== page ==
If your child is experiencing bereavement, you might be too. Make sure you have support and ask for help if you need it. Talk to someone about your mental health.
Information about grief
Every time life changes, something is lost. Loss is therefore a big part of life and some common areas of loss that children and young people face include loss of:
- Familiar environments e.g. moving house, moving school
- Significant adults
- Experience of death
Different people experience loss in different ways, and this applies to the children and young people and the adults supporting them.
Grief is a normal reaction to loss and each of us will experience change in a unique way. We cannot assume we know how children and young people will experience grief based on our own experiences.
Keep these guiding principles in mind when supporting grieving children:
- All children and young people need support from trusted and familiar adults. Most children recover from grief with this support but some need additional help.
- Everyone’s experience of grief is different so it’s important to listen to your child and try to understand what they are feeling.
- Children and young people are curious and will want to understand what is happening by asking questions.
- Learning a little bit about the grieving process can help you to support your child.
- Good support leads to healthy grieving and helps build resilience for the future.
Tips for talking to your child about bereavement and loss
- It’s good to talk and to listen; create opportunities to talk and listen to your child.
- Use simple, clear language and be prepared to repeat topics and discussion, as needed. When people have strong emotions, it is often difficult for them to process information and to recall this in the future.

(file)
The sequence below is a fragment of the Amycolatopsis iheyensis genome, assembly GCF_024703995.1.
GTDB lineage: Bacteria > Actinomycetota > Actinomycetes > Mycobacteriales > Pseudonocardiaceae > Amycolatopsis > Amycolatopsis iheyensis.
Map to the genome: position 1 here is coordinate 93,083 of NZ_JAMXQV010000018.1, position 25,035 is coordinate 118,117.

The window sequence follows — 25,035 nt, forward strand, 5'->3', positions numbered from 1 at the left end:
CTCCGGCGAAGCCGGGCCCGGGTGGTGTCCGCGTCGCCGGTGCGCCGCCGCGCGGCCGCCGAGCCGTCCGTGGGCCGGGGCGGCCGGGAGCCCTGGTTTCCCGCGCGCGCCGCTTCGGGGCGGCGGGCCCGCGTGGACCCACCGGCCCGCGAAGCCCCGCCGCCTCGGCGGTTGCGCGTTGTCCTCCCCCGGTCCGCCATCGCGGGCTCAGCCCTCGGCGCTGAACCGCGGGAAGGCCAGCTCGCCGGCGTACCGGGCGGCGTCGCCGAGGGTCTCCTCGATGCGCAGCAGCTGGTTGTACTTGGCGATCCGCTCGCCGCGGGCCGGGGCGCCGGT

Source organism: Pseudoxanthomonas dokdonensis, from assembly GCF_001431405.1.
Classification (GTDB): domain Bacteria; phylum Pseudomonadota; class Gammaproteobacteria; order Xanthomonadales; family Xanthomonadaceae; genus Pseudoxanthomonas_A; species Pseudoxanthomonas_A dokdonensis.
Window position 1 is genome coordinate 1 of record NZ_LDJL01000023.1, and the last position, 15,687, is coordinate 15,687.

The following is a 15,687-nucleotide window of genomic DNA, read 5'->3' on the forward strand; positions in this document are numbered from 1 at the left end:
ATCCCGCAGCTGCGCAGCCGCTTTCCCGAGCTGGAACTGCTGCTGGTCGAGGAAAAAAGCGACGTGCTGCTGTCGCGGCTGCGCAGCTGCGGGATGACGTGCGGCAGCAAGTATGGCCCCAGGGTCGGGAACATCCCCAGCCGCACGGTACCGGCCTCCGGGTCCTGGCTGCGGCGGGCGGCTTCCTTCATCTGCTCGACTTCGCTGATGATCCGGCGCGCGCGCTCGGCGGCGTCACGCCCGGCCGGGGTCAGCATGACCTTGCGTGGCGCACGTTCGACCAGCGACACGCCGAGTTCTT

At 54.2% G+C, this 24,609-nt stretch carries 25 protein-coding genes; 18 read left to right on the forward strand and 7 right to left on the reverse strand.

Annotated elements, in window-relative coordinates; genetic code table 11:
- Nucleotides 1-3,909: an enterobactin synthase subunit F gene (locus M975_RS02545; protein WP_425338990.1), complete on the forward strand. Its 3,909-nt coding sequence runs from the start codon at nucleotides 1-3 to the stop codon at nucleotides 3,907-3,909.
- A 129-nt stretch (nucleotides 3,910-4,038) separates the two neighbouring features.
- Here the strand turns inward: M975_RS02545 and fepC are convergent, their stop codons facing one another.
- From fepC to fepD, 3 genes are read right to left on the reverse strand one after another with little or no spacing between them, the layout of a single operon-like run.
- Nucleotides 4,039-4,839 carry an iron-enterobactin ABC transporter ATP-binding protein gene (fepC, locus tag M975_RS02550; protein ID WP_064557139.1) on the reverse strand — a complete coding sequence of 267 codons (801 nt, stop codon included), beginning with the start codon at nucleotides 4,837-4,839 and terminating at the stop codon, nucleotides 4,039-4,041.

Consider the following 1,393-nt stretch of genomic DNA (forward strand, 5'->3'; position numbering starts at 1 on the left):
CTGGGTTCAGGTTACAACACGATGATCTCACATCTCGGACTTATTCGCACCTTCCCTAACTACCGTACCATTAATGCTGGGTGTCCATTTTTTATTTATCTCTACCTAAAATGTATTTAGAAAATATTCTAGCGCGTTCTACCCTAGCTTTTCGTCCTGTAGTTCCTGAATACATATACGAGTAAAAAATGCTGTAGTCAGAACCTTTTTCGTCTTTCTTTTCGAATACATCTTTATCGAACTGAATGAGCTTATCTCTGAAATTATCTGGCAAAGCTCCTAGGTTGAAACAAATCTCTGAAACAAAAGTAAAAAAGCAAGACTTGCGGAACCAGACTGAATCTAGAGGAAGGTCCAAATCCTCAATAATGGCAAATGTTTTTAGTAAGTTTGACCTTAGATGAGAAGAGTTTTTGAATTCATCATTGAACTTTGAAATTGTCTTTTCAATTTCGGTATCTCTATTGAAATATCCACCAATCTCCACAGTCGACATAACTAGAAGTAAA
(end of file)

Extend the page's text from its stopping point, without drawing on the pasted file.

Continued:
- Encourage questions and remember that you do not have to have all the answers.
- Apply the Goldilocks Principle i.e. tell the child what they want to know, not too much and not too little, using language the child can understand. Keep in mind your child’s age and ability when talking to them about loss, bereavement and change. Read more about this here.
- Recognise your own emotional response to the situation and reflect with friends and family on who is best placed to listen to your child.
- Help your child with different activities to help them express their grief.
How to help children express grief:
- Writing letters and poems
- Drawing pictures
- Making a display
- Sending off balloons
- Lighting a candle
- A memorial (for example, planting a tree)
- Curating a memory box
When might your child/young person need more support?
Make sure to give your child time and space to recover, and lots of love and support. For many children, this well be enough. These are some things to think about if you think your child might need more support.
- Are your child’s feelings linked to the loss preventing them from learning and taking part in daily life?
- Is your child’s behaviour a concern to themselves and others?
- Does your child seem excessively distressed and unhappy?
- Does your child seem lethargic, depressed and hopeless?
- Has your child asked for help and do they want more help?